Wednesday, September 9, 2009

Teenagers and Cell Phones. Learn From My Experience.

ButallthekidshavecellphonesIneeeedo

So, I promised my twelve-year-old she could go back to school with a cell phone.  That was six months ago, and we are still navigating the waters.   If you are new to this situation, too, maybe we can help each other.

Now, it’s not that I want to hide from cell phones, television, or computers altogether.  I want a door that shuts on them from time to time, to protect sanctuary in my home. 

How to find moderation with a teen or ‘tween, and cell phones?  If you can learn from my experience it will make me happy.  And then share your insights with me.  Here are some of my hard-learned lessons.       

1.  Buy time.  Not cell phone minutes, but as much time as needed to get informed about cell phones and teenagers.  If your child is pressing you for a phone, set a date that’s reasonable for you, and then stick to it.     

2.  Get informed.  Learn about phones, services, and payment plans.  Learn about your provider’s parental controls.  Don’t assume that because you have a cell phone, you know the needed facts.  Assume that your child knows way more than you do. 

3.  Ask what boundaries seem reasonable to your child.  Try to discern what he/she thinks cell phones are for.  Sit down, and prepare to be educated. 

4.  Decide what your boundaries are.  Do you mind the cell phone being used first thing in the morning?  At midnight?  At dinner?  On family outings, hikes, bike rides, movies?  Your child will have seen atrocious cell phone behavior by the time she’s potty trained.  She can’t be expected to follow reasonable boundaries unless you make them conscious and clear.     

5.  When in doubt, start with a strict boundary and ease up later.  Explain that this is a work in progress.  Allow yourself to evolve.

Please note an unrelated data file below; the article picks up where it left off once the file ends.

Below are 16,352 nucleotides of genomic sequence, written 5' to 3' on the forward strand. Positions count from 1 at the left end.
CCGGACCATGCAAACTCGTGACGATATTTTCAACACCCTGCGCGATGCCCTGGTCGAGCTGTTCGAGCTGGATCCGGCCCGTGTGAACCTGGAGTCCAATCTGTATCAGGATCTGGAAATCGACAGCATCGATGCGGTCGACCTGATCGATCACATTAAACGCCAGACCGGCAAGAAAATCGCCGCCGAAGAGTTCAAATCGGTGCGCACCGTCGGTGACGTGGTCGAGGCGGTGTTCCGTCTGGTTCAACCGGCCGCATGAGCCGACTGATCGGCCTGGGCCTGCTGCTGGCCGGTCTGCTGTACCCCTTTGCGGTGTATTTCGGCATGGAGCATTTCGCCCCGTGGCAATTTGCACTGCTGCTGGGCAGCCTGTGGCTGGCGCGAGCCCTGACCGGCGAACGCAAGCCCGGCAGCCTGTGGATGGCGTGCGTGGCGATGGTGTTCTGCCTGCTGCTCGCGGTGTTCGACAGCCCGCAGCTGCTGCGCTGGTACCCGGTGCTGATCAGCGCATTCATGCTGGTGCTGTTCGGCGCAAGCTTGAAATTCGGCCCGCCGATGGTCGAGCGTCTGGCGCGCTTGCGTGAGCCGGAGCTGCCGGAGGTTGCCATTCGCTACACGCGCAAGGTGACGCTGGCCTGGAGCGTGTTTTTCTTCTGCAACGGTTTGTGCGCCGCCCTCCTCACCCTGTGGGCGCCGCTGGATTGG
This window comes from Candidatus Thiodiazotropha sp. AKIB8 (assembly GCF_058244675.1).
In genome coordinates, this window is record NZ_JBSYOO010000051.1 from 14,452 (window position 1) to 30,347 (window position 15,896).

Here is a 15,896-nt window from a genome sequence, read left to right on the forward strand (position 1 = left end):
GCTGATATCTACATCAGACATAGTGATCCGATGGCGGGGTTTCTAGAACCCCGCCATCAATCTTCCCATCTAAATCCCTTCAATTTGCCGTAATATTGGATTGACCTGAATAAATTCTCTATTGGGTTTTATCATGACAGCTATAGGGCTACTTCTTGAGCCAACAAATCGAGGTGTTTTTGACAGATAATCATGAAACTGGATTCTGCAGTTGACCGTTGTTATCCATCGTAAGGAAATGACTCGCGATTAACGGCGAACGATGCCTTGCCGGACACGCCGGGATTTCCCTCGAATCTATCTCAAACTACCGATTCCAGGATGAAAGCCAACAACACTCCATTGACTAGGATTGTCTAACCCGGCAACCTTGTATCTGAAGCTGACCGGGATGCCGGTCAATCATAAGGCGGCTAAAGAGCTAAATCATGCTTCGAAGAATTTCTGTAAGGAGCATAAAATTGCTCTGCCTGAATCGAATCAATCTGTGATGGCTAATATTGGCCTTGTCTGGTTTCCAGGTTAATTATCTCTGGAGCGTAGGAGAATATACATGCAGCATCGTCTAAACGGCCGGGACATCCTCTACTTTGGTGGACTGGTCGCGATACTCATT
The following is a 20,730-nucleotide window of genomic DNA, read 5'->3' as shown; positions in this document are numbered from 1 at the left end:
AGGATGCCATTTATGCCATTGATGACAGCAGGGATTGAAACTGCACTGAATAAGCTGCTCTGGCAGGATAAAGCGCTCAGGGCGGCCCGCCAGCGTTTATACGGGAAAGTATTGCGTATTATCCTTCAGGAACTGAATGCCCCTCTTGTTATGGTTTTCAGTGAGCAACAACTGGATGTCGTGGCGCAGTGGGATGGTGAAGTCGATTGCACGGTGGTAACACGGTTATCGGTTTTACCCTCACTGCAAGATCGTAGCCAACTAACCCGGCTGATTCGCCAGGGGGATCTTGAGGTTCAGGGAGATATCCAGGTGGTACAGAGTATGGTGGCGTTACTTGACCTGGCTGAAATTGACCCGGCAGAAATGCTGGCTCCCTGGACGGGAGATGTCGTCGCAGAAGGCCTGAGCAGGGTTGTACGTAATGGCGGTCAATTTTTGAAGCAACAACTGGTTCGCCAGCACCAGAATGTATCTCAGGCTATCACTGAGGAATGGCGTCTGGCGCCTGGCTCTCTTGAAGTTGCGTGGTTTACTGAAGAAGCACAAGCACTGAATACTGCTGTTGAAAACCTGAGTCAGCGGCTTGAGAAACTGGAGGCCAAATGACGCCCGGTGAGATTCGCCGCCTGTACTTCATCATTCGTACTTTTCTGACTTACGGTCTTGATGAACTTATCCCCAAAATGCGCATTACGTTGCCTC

7.  If your child is young enough, start an early rule that a phone at school belongs in the locker.  High school teachers report that the cell phone habit is nearly impossible to control in the upper grades—even though schools have rules against them, they are hard to enforce.  Discourage the habit of carrying it to class. 

8.  Let your child have a say in which phone to buy, but pay for it yourself.  Ownership = tiny shreds of control.  Your child can pay for services if you want him to have a financial stake. 

9.  Finally, when it all seems too much, look for comic relief.  You might try learning some texting language to try out on your partner or mother.  Beyond the ever popular “WTF,” there are phrases like: 

YRYOCC:  “You’re running on your own cuckoo clock.” 

SSEWBA:  “Someday soon, everything will be acronyms.”   

RUMCYMHMD:  “Are you on medication cuz you must have missed a dose.”

Do you have any wisdom about teenagers and cell phones? 

sallymandy…

photo cartoon from www.photobucket.com.  Click on photo for link to page. 

13 comments:

Fat, frumpy and fifty... said...

Hilarious, true and very frightening....worryingly so.

Bonnie, Original Art Studio said...